Philadelphia, PA (Sports Network) -
Here's something I found kind of alarming.
The other day when I was at Wal-Mart I noticed that kids and parents were already doing back-to-school shopping.
The alarming part isn't that they were shopping at Wal-Mart (well, maybe that's a little alarming). Or even that I was shopping at Wal-Mart (again, kind of troubling).
The thing that baffled me most is that summer is almost over.
I guess for a 23-year-old college graduate with no kids, that's not such a big deal. Summer doesn't really exist in the real world aside from having the AC on full blast and needing to wear sunblock on a more consistent basis (I'm way too young to be this jaded ... what's happening to me?).
But the thought of going back to school does make me a little nostalgic. So since I don't get graded anymore, let's grade some important NFL deals that happened this offseason.
Were these six QBs deserving of their big paydays? Time to see who made the honor roll.
Tom Brady, New England Patriots (three years, $27 million): Here's a line from the movie Ted:
(While watching Flash Gordon)
John: This is the American fantasy right here. A professional NFL player is called upon to save the world.
Ted: Yeah, Tom Brady could do that.
John: Tom Brady COULD do that!
As a society, this is the perception we have of Brady. And for once, society is not wrong.
Theoretically, the Patriots could hand Brady a blank check, tell him to put any amount of money he wants on it, and it would still be a good deal because it's Tom Brady.
So when the Pats announced that they had re-signed Brady for a mere $9 million a year, I almost lost my mind.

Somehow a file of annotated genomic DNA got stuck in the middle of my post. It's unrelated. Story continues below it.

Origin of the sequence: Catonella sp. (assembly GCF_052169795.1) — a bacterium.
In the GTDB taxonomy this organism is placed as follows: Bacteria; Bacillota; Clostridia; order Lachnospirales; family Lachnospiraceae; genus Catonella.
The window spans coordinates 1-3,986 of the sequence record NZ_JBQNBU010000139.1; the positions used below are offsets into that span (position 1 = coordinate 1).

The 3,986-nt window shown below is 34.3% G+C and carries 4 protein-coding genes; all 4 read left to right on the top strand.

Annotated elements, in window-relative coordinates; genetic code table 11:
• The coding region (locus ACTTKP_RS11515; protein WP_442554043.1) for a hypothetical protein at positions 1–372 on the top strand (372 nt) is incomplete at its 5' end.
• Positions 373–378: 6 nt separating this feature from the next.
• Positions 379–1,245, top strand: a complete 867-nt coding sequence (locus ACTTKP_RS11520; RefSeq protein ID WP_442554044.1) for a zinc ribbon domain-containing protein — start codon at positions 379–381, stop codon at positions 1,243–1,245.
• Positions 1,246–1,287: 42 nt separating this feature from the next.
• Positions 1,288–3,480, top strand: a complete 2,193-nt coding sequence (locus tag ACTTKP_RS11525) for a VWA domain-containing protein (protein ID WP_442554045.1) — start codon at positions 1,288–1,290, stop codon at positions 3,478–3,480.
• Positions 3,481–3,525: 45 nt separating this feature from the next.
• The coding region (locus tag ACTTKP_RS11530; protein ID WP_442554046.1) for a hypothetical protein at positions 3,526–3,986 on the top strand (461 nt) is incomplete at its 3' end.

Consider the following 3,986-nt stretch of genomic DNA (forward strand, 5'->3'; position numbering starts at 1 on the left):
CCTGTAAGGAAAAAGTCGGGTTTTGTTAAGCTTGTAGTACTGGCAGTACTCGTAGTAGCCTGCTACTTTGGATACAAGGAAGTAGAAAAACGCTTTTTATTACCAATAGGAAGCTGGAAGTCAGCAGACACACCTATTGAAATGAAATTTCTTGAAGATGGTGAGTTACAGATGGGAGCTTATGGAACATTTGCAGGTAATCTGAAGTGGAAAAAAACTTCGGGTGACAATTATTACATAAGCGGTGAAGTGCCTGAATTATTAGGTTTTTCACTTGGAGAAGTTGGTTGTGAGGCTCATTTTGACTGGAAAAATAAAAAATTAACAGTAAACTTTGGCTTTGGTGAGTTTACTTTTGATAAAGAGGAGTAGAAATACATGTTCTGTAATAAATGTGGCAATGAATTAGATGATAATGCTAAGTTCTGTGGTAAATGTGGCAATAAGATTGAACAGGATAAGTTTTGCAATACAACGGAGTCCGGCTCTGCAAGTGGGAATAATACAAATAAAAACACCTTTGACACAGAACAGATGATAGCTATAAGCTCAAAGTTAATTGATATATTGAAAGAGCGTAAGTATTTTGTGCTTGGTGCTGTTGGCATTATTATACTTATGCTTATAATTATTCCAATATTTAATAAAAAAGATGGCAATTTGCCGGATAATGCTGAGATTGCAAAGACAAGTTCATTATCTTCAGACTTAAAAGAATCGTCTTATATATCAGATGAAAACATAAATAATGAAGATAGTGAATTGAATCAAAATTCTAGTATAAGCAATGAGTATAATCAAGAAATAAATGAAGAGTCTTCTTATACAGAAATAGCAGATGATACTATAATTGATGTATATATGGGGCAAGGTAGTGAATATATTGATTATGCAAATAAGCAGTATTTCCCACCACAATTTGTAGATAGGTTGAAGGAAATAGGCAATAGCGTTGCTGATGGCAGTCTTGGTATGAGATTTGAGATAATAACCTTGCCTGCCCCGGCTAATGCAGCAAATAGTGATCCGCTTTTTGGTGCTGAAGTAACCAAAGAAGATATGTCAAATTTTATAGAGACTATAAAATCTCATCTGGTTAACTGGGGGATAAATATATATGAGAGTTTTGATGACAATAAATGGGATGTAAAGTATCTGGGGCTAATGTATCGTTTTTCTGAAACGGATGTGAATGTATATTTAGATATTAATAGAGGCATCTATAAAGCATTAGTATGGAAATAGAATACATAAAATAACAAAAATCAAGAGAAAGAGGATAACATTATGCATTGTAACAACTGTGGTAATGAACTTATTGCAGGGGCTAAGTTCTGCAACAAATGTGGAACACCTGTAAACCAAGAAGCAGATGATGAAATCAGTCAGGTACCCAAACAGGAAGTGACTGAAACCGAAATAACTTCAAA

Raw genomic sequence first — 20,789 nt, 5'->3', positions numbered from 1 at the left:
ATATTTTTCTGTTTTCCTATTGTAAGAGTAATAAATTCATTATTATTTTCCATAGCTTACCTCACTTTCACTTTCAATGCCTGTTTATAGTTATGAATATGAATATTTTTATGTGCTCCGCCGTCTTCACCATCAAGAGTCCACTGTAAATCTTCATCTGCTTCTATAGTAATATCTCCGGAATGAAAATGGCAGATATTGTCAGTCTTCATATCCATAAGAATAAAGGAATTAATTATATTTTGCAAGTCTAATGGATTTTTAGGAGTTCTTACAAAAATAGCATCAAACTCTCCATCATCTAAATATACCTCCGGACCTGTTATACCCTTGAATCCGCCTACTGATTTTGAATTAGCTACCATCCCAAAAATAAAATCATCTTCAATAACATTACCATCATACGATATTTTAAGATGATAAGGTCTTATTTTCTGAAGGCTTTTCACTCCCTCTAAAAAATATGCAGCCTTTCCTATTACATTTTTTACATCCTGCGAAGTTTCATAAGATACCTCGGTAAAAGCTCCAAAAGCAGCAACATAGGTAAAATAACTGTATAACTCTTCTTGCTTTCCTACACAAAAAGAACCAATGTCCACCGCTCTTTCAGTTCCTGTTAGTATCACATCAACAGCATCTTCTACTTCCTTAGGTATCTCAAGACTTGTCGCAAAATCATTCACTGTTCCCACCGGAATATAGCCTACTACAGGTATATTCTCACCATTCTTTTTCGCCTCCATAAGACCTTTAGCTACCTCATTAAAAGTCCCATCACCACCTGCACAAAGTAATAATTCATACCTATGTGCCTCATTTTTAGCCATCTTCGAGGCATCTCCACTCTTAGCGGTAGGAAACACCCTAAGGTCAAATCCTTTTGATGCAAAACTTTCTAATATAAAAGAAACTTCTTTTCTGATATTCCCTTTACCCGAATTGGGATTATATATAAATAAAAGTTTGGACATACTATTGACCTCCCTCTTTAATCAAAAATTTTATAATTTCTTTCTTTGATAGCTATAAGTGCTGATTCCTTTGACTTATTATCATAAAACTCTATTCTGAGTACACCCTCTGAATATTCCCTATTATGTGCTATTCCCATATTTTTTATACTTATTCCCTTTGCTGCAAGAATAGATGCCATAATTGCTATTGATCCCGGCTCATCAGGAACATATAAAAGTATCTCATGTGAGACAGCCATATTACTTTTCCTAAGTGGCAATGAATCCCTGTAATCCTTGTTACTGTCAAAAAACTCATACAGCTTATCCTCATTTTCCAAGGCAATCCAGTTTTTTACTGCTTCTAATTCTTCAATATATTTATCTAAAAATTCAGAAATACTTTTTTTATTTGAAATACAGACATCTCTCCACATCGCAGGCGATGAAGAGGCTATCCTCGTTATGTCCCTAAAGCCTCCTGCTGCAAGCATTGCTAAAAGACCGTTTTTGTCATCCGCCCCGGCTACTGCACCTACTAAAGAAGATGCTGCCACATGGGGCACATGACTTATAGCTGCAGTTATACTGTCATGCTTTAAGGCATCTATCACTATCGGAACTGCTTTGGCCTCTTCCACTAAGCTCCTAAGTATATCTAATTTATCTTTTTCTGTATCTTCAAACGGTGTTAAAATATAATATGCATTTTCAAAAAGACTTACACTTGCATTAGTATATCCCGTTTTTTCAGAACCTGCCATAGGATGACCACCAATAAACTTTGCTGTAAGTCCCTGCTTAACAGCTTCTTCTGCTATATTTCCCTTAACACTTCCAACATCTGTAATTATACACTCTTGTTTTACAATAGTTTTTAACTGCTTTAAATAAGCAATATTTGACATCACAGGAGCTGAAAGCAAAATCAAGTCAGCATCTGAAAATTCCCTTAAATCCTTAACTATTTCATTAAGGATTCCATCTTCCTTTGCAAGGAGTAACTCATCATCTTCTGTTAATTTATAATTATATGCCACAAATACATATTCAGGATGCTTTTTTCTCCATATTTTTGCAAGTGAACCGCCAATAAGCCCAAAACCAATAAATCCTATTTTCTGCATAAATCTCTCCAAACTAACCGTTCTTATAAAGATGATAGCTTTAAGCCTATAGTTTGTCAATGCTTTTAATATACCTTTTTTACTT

Keep in mind that Jay Cutler, the living embodiment of mediocrity, makes only half a million less than that.
This is highway robbery without the highway. So basically, it's just robbery.
So how is this deal not an A++?
Simple. The whole point of Brady taking a pay cut was to free up enough cap space to keep Wes Welker.
Welker plays for the Broncos now so clearly that plan didn't work.
But hey, I'm sure Brady's fine with making less money and playing for a worse team. Who wouldn't be?
Joe Flacco, Baltimore Ravens (six years, $120.6 million): As you probably know, Flacco won the Super Bowl last season.
You know what else he won?
Twenty million a year for a guy who can't even get his dad to say good things about him ("Joe is dull")?
Let's face it. If Jacoby Jones doesn't make that catch, Flacco is mopping floors at a Waffle House (or selling three-ring binders at Wal-Mart).
Instead, he's the third-richest QB in NFL history.
As vanilla as Flacco may be, at least the Ravens know what they're getting out of him. His yardage totals have been pretty much the same for the past four seasons (high of 3,817 yards, low of 3,610). He's also been excellent in the playoffs (9-4 record) and he's never had to deal with any serious injuries (80 consecutive games played).
Baltimore had to do something big after winning the Super Bowl so it's understandable why they felt the need to overpay Flacco. It's not the greatest deal but we've seen a lot worse.